Why We Don’t Learn
The three main reasons we don’t learn:
1. Stories and limiting beliefs: When we don’t believe in our ability to learn that subject, that move, that equation, that play
2. Fear of looking bad: When we’re afraid of being judged for failing so we’re resistant to the ugly, the struggle, effort, and failure that can lead to development
3. Buy in: When we don’t see the purpose of or value behind learning that subject, that move, that equation, that play
Stories, fear, and buy in.
We can use science and growth mindset to combat the stories and limiting beliefs that hold us back from growth. Growth Mindset = the belief in our capacity to learn and grow. A belief that’s supported with science. The science that tells us that skills are built, not born — and that they can be yours if you earn them.
Fear is trickier.
Step #1 is to upgrade the way we talk about it.
It’s common to tell ourself and others to be “fearless” or “don’t be scared.” This is flawed because it actually leads to more fear and hiding.
Because fear is hardwired into our brains. It’s our natural response to anything where the outcome is unknown or that involves effort and struggle. The only way to get rid of this fear is to hide— never put yourself out there, to not care, or to pretend like we don’t care.
If I’m taught to be “fearless” and faced with the inevitable fear that comes with a big moment (test, game, date, performance) I then assume that something is wrong, that I’m not ready, and my fear snowballs.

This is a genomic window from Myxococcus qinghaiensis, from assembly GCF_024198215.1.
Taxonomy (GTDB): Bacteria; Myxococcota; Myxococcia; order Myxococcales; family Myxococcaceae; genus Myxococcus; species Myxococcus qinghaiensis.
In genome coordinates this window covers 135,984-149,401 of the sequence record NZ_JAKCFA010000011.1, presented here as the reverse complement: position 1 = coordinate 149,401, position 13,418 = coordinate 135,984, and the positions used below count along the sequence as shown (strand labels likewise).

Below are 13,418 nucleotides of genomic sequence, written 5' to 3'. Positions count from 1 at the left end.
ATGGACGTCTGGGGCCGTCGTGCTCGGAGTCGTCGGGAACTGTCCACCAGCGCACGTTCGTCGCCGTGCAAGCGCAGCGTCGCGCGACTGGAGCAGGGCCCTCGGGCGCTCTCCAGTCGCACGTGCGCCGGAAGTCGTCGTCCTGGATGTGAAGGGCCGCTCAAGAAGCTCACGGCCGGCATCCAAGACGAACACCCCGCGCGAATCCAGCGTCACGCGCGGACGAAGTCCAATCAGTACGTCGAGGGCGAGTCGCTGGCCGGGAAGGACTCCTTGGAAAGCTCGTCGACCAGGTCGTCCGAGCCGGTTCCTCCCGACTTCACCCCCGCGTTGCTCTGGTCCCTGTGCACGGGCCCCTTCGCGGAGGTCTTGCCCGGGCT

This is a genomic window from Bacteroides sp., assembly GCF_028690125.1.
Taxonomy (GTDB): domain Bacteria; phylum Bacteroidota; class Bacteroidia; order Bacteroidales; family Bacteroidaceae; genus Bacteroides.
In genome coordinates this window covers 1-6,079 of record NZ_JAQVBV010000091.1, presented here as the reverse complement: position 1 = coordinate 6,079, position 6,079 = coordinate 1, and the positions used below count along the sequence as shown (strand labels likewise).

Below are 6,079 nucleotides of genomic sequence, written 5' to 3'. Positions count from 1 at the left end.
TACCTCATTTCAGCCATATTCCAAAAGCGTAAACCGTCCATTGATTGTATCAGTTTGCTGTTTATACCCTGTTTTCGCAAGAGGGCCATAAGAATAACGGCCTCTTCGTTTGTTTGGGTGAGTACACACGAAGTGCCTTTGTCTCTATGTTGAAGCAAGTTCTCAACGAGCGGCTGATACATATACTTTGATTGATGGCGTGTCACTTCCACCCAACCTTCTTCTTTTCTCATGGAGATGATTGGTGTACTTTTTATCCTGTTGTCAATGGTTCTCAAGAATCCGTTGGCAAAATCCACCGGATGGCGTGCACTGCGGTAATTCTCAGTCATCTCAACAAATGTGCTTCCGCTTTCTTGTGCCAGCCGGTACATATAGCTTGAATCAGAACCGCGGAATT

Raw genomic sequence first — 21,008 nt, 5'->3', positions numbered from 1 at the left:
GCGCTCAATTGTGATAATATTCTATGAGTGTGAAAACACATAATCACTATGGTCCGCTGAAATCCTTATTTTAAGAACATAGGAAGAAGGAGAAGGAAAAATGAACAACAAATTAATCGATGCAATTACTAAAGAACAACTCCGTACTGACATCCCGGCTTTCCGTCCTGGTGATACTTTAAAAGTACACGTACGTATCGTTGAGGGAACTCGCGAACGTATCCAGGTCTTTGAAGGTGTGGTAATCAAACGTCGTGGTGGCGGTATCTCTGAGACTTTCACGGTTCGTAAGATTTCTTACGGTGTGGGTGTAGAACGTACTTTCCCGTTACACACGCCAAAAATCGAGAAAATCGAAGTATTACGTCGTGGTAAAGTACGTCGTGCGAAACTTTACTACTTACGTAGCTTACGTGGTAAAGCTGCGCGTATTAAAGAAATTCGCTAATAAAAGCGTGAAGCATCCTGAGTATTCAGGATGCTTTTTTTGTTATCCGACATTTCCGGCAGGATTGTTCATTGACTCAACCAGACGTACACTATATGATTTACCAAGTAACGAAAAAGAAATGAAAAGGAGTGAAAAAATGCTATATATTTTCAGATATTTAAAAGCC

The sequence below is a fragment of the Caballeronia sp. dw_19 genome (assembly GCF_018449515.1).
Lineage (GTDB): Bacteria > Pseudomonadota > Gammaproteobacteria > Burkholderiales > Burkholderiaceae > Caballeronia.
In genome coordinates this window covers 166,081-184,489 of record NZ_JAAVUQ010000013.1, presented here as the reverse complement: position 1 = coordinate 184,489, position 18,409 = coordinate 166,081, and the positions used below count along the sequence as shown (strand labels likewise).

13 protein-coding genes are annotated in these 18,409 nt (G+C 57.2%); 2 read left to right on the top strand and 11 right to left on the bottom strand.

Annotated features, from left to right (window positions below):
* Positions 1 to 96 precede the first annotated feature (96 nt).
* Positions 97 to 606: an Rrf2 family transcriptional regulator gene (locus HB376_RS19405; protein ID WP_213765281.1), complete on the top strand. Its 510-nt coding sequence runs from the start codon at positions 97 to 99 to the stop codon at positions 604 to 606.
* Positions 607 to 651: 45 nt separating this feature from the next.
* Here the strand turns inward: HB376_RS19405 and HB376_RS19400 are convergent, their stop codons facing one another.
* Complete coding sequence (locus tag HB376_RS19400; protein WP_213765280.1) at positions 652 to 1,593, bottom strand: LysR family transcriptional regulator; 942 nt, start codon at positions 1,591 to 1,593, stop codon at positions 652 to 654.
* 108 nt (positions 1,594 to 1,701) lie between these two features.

It’s best to be real about fear— to teach where it comes from, that we can’t get rid of it, that it’s normal to feel it, that we can learn to use it.
Step #2 is to understand that you will be bad first.
No matter what it is you’re trying to learn- that subject, that move, that equation, that play- you’re going to be bad first. We are literally built to learn through challenges and from mistakes. Rather than resisting these stumbles we have to lean into them. Understanding their value helps this leap.
The hardest one of the three. This is more of an art than science, and art doesn’t come with a blueprint.
Things that lead to more buy in:
Understanding the ‘why’ or purpose behind what you’re doing
Feeling like you matter
The art is to figure out how to connect these things with each and every one of your people— and it’s going to be different each time.
Which is why we call it art.